I attended the StandUpForTruth event at Birbeck University last Monday. http://standupfortruth.org/ A panel of whistleblowers sat on stage sharing their own stories of speaking truth to power and the resultant pain of being punished for doing the right thing and in the public interest. They, like most whistleblowers, including myself had felt unprotected, betrayed and abandoned. The… Continue reading Activist, Advocate, Advocist – which of these will unlock the doors to Whistleblowing legislative policy makers?
On the 2nd and 3rd of Sept 2015, I attended The International Behavioural Insights Conference in London. Hosted by the UK government’s ‘Nudge Unit’ (Behavioural Insights Team), the event included world renowned speakers such as Steve Pinker, Dan Ariely, Max Bazerman, Richard Thaler and Daniel Kahneman. I attended because in my experience, both as a… Continue reading Whistleblowing Policies – Fifty Shades of Grey
Corporate wrongdoing, political scandals, abuse and more are featured regularly and prominently in news reports. Despite the many publications on ethics research there is still much to be done to acquire a body of knowledge that will impact real-world behaviour. Because most of us are influenced by those around us when we make moral judgements… Continue reading Who do you love? Wrongdoers or Whistleblowers?
‘Just as the whistleblower defies so many – not only the rest of the company, but the auditors and everyone who accepted the firm while it apparently did well – the whistleblower presents a challenge to us all.’ Read the full article here: SpeakOut SpeakUp Whistleblowing as Doing the Right Thing 050615
Why do people assume that truth lies in numbers leading them to default to believing that the majority is probably correct? Majorities benefit from an assumption that they are correct and minorities are motivated to assume that majorities are correct because it permits them to move from ‘deviant’ to ‘belonging’. Minorities do not have the luxury… Continue reading Whistleblowers – A Minority that CAN Influence the Majority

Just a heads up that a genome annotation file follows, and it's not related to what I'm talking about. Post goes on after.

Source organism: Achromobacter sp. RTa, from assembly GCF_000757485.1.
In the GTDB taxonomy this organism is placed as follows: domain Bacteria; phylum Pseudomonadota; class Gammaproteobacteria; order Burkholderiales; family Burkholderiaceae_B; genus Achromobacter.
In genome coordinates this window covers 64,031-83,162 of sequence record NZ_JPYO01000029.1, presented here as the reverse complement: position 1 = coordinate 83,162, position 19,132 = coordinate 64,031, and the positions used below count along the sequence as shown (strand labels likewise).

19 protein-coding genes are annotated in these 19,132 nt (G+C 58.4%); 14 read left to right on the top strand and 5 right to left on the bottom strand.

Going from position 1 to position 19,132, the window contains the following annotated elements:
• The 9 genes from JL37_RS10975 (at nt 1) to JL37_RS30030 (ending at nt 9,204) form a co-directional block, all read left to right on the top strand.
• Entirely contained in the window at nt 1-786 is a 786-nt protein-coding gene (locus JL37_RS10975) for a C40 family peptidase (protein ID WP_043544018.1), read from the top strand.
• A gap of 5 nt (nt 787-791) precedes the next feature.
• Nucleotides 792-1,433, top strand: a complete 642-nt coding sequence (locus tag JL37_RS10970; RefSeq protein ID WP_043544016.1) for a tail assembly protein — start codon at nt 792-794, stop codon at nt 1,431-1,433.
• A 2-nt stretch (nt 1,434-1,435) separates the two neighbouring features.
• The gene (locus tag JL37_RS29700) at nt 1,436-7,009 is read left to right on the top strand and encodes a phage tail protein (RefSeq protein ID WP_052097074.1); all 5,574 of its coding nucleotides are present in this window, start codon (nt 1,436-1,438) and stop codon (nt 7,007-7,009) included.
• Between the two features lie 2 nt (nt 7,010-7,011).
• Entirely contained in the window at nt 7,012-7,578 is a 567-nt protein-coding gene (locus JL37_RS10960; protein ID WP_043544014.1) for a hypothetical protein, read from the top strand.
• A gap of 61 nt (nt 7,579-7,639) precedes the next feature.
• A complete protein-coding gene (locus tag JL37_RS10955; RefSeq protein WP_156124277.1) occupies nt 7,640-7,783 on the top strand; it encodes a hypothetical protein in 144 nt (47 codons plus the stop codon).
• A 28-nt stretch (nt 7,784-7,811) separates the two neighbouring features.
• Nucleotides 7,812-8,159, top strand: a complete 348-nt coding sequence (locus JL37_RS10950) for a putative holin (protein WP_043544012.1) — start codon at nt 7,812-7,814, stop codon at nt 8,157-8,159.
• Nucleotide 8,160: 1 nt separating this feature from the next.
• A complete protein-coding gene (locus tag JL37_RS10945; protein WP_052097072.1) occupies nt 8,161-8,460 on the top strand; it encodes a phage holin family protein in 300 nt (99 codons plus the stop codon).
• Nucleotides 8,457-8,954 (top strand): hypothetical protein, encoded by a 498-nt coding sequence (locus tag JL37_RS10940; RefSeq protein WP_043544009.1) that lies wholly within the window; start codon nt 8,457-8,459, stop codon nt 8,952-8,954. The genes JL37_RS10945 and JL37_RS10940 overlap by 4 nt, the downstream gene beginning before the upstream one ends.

In the 1987 Oliver Stone film Wall Street, Michael Douglas delivered an Oscar-winning performance as master-of-the-universe Gordon Gekko. An unabashedly greedy corporate raider, Gekko delivered a frequently quoted monologue in which he eloquently describes the culture that has become a caricature of the financial industry Despite the notoriety of this encomium to enlightened self interest,… Continue reading Living on the EDGE – What makes Gordon Gekko such an Attractive Role Model?
“Only when the tide goes out do you discover who’s been swimming naked” – Warren Buffett In 2008, whilst analysing patterns of ‘bad behaviour’ among bankers caught up in an epic financial crisis, I suggested that financial markets might benefit from a more behaviour-based approach to regulation: More focus on real Human interactions, less on… Continue reading Catching the Careless Nudists: The Behavioural Regulators’ Agenda by Roger Miles
Nietzsche wrote, “arrogance on the part of the meritorious is even more offensive to us than the arrogance of those without merit, for merit itself is offensive” (1878, Aphorism 332) While societies may differ on what it means to be moral, they agree that it is good to be so. Yet anecdotal evidence suggests that… Continue reading Understanding Rebel Resentment – It all Begins with YOU
To date, a lot of focus has been placed on analysing the messengers of ‘bad’ news; often those whose quest to be heard results in them having to blow the whistle, often externally. In this blog, I’d like to flip the focus onto the recipients of ‘bad’ news, most often the leaders within organisations and… Continue reading Hear My Voice – Why Leaders Struggle to hear Bad News